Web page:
CES schools have always relied heavily on the school-university partnership to implement and advance K-12 reform. ‘Professional development schools‘ are often created wherein universities and schools collaborate to “prepare new teachers, to renew the professional knowledge of veteran teachers, and to conduct site-based research into teaching and learning”.

In many states, CES has infiltrated and affected university course offerings for up and coming teachers, principals, and superintendents.

For example, Sam Houston University, as a requirement for superintendent certification, offers an internship course led by Dr. Shirley Johnson. Johnson is the executive director of Texas Coalition of Essential Schools.

According to Johnson’s course syllabus and guidelines, all interns must complete a “Leadership Profile”, the cost of which is to be paid by the student directly to Texas CES. Students are then given the opportunity to attend a feedback session related to the leadership profile — no doubt to allow the instructor to gauge whether the student would be a productive leader in a CES-style school.

Several other avenues exist for identifying prospective radical educators for placement placement in these indoctrination centers.

Texas ASCD, for example, who partners with CES and actively promotes and expands CES reform, identifies, recruits, and trains teachers and curriculum leaders, many of whom are identified in collaboration with local universities.

Read about the connections between Texas ASCD and educators behind CSCOPE and Common Core here and here.

CSCOPE is Common Core

In January of 2010, Governor Rick Perry formally rejected the nationally proposed Common Core State Standards, stating that he would not “commit Texas taxpayers to unfunded federal obligations or to the adoption of unproven, cost-prohibitive national standards and tests”.

Ironically, the very people behind Common Core were already actively working within Perry’s state and had been for many years.

Linda Darling Hammond, one of several radical eductors behind the design of CSCOPE, has worked with Texas schools for years through her organization, School Redesign Network.

Achieve, Inc., an organization that has aided in authoring the Common Core standards, launched the American Diploma Project in 2005. Texas was one of 13 states to join the America Diploma Project Network.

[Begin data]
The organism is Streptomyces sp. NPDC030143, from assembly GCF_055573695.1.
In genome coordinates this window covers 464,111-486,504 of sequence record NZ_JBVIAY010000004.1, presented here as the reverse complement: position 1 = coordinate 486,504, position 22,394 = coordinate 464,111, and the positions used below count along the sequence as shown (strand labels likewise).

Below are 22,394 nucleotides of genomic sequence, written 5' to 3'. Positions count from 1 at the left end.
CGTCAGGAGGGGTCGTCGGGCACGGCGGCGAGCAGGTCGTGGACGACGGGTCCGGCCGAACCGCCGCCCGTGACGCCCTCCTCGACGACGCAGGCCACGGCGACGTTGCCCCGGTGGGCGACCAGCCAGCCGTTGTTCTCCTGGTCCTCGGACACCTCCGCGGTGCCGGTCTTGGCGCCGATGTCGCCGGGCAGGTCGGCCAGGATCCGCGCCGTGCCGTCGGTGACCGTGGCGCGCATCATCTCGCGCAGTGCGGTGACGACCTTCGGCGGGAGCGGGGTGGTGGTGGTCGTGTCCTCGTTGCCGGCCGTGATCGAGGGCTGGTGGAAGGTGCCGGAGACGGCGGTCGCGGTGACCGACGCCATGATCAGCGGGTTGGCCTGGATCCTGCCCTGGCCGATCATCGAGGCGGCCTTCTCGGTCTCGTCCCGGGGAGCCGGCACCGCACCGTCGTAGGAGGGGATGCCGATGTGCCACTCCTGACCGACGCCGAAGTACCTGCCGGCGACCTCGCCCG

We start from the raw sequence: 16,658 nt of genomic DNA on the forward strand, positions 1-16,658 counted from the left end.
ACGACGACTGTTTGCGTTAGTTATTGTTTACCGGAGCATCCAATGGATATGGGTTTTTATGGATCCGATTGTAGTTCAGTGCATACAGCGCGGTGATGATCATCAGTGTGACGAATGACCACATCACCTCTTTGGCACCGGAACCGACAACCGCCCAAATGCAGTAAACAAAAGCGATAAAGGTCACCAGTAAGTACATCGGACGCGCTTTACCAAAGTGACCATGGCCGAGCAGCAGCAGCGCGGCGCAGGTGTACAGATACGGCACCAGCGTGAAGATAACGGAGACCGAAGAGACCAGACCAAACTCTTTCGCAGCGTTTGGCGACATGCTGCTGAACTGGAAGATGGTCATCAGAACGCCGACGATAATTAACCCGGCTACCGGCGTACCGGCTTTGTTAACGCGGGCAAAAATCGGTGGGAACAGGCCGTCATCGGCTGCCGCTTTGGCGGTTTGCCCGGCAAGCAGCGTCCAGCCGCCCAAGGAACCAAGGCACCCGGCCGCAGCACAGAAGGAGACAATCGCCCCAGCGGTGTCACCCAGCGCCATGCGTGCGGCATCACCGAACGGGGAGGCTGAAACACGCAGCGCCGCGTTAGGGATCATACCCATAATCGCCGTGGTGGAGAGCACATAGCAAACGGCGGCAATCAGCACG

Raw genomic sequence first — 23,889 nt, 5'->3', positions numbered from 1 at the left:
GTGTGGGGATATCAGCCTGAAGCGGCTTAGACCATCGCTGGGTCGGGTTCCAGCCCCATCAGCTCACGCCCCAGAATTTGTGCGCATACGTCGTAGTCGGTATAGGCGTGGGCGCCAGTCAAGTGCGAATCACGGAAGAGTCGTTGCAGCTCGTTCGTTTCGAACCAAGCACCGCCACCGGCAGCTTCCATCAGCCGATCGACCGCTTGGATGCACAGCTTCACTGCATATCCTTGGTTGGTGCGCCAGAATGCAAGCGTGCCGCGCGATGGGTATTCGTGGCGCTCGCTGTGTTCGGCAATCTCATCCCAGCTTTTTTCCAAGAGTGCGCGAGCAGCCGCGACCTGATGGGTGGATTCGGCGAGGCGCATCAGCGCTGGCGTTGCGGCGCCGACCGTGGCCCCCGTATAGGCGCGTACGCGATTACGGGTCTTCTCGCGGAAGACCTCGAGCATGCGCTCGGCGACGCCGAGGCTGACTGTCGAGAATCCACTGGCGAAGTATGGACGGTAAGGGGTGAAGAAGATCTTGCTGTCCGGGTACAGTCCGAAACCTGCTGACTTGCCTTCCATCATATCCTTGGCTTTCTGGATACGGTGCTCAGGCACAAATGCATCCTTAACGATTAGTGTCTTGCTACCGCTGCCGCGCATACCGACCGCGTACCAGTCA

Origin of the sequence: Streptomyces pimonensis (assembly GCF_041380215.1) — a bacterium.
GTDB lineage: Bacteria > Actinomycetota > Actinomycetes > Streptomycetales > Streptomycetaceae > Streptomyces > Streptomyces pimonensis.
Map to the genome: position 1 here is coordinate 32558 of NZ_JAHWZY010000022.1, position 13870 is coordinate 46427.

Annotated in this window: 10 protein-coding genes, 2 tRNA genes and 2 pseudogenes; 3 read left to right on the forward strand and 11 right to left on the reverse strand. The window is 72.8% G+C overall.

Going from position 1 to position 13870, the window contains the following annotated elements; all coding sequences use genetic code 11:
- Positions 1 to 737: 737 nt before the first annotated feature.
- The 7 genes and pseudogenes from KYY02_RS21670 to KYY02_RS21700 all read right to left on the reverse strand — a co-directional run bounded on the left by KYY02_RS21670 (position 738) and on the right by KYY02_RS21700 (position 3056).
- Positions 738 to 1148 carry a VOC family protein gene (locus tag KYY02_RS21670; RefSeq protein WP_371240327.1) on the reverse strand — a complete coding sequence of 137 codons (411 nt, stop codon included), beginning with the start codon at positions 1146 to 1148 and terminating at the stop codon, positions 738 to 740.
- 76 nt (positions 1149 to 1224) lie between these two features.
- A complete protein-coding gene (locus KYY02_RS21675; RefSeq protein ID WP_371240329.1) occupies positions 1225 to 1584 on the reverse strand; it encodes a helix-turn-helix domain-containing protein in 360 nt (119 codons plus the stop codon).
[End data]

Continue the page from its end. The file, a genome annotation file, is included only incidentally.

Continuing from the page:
As I wrote here, Achieve, Inc. is not only made up of several Coalition of Essential Schools/Annenberg reformers, but it was literally created by leaders of the National Governors Association and the Annenberg Institute.

The Grow Network (now owned by McGraw-Hill) was founded by David Coleman, who is said to be ‘the architect’ of Common Core. In 2004, the Texas Education Agency entered into a four-year, $17.7 million contract with Grow Network for online Personalized Study Guides to be provided to Texas educators and students.

Considering many of the same educators behind CSCOPE are also behind Common Core, and considering the rumor that Common Core offered to purchase the CSCOPE program for use with the national standards; it appears that CSCOPE was a ‘test-run’ for Common Core.

It seems likely that Texas is the guinea pig and CSCOPE a pilot project –being tested before going all in and using it with Common Core standards in more than 45 states.

It can’t be a coincidence that the same educators behind Common Core just-so-happen to have been chosen to contribute to the design of CSCOPE. Those educators, Wiggins, Tighe, Hammond, Jacobs, and others, have spent years providing professional development to Texas educators over, and over, and over on how to use their designs and teaching strategies, the same designs they are teaching Common Core states to use with Common Core standards.

Here’s an interesting side-note — Although it has been more than three years since Texas rejected Common Core, former Austin ISD Superintendent Pascal Forgione, the same superintendent who has worked hand-in-hand with Alinsky’s IAF and Linda Darling Hammond’s School Redesign Network, is participating in a conference later this year in Austin to discuss Common Core.

Forgione is now executive director of Educational Testing Service’s K-12 Center located in Austin.

K-12 Center works in partnership with the CCSSO and other organizations to develop Common Core assessment systems and also partners with the Alliance for Excellent Education, where Linda Darling Hammond serves on the board.

The conference on Common Core, in which Forgione will be the keynote speaker, is scheduled to take place August 12th-14th in Austin.

Did Forgione not get the memo that Texas rejected Common Core, or does he know someting that we don’t?